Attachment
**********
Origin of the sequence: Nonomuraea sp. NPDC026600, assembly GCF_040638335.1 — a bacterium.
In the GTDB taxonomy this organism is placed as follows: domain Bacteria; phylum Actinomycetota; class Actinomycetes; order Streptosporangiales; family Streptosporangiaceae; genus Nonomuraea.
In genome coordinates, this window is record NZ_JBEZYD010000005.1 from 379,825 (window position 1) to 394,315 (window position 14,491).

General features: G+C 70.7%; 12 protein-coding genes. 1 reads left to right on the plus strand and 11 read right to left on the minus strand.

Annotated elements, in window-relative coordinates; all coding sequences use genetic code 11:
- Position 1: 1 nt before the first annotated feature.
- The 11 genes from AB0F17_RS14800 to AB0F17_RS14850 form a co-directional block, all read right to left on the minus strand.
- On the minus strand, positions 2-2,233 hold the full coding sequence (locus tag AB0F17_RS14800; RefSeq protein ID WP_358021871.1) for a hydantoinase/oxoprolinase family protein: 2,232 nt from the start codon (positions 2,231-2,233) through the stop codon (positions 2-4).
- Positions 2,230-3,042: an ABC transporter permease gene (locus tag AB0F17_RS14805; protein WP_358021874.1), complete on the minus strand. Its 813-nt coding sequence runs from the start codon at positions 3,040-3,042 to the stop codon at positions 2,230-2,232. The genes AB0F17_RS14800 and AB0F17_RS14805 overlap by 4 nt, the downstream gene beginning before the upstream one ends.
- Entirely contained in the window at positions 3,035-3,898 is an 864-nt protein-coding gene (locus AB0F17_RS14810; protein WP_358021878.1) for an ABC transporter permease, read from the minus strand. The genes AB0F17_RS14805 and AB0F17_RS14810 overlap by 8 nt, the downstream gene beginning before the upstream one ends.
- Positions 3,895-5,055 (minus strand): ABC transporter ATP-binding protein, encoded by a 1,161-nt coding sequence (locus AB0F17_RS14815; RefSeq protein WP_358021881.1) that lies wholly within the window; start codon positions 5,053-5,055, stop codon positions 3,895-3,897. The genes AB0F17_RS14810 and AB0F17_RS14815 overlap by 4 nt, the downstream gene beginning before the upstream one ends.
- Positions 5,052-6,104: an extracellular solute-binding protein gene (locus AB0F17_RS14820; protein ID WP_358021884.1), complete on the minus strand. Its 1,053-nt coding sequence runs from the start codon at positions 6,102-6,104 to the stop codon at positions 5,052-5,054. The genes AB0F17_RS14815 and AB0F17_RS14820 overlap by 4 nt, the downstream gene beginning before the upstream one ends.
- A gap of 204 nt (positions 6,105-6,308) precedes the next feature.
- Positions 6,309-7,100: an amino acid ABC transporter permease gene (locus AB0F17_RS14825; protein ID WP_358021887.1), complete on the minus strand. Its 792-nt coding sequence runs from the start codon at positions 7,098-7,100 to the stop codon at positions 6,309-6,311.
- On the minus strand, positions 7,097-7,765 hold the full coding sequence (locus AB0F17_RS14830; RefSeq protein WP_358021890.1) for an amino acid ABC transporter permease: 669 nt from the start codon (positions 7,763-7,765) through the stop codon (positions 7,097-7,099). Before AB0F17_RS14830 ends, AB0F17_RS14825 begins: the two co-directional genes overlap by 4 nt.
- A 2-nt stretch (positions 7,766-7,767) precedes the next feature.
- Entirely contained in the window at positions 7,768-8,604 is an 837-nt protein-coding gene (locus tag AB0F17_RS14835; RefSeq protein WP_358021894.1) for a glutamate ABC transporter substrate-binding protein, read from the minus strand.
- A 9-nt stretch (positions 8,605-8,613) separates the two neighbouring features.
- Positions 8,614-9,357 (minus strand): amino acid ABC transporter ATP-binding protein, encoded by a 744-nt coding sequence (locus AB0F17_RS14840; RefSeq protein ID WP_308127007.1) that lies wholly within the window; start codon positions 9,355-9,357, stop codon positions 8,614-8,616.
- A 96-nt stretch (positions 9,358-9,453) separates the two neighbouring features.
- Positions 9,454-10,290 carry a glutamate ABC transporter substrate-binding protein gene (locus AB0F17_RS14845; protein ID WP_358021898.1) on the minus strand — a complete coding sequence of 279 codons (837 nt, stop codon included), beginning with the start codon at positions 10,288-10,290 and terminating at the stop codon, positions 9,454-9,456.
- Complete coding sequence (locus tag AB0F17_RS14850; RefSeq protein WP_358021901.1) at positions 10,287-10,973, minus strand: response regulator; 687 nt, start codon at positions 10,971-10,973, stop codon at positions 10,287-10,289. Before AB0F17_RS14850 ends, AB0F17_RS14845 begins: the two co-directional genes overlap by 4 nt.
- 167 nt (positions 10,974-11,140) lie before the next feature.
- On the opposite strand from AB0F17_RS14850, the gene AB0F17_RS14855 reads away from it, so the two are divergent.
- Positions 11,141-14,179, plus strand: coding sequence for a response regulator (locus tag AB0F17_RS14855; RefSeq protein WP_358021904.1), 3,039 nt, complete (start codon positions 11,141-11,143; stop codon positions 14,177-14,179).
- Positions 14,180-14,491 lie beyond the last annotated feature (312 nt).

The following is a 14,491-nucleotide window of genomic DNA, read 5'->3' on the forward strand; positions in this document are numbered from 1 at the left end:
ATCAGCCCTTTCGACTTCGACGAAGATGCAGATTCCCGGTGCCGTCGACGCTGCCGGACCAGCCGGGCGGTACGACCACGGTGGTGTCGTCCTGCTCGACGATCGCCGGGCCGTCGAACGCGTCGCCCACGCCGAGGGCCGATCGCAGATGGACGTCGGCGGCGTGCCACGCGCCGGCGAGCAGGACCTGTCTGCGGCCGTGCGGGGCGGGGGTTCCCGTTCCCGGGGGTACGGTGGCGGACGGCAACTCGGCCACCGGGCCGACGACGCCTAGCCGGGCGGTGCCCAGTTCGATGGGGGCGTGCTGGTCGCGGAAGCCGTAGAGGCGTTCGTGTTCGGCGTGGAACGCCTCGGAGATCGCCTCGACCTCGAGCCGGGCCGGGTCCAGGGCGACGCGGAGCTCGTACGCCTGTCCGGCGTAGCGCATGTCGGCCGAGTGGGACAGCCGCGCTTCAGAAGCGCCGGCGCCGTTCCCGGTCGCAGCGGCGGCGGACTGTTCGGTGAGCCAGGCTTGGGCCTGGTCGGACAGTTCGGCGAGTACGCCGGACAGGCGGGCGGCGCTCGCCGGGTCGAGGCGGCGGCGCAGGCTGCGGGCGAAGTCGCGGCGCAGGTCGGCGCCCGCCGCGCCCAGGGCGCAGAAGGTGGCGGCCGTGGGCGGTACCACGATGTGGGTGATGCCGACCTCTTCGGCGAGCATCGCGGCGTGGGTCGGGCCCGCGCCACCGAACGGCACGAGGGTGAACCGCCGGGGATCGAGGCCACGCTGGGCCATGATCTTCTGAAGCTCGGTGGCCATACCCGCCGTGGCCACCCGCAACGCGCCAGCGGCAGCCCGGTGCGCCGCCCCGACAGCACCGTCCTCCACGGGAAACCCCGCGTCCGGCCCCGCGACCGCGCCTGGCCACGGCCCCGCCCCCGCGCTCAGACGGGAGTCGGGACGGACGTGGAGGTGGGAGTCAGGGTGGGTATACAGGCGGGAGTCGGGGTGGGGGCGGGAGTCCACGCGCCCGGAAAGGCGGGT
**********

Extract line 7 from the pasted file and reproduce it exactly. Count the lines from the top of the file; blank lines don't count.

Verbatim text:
- The 11 genes from AB0F17_RS14800 to AB0F17_RS14850 form a co-directional block, all read right to left on the minus strand.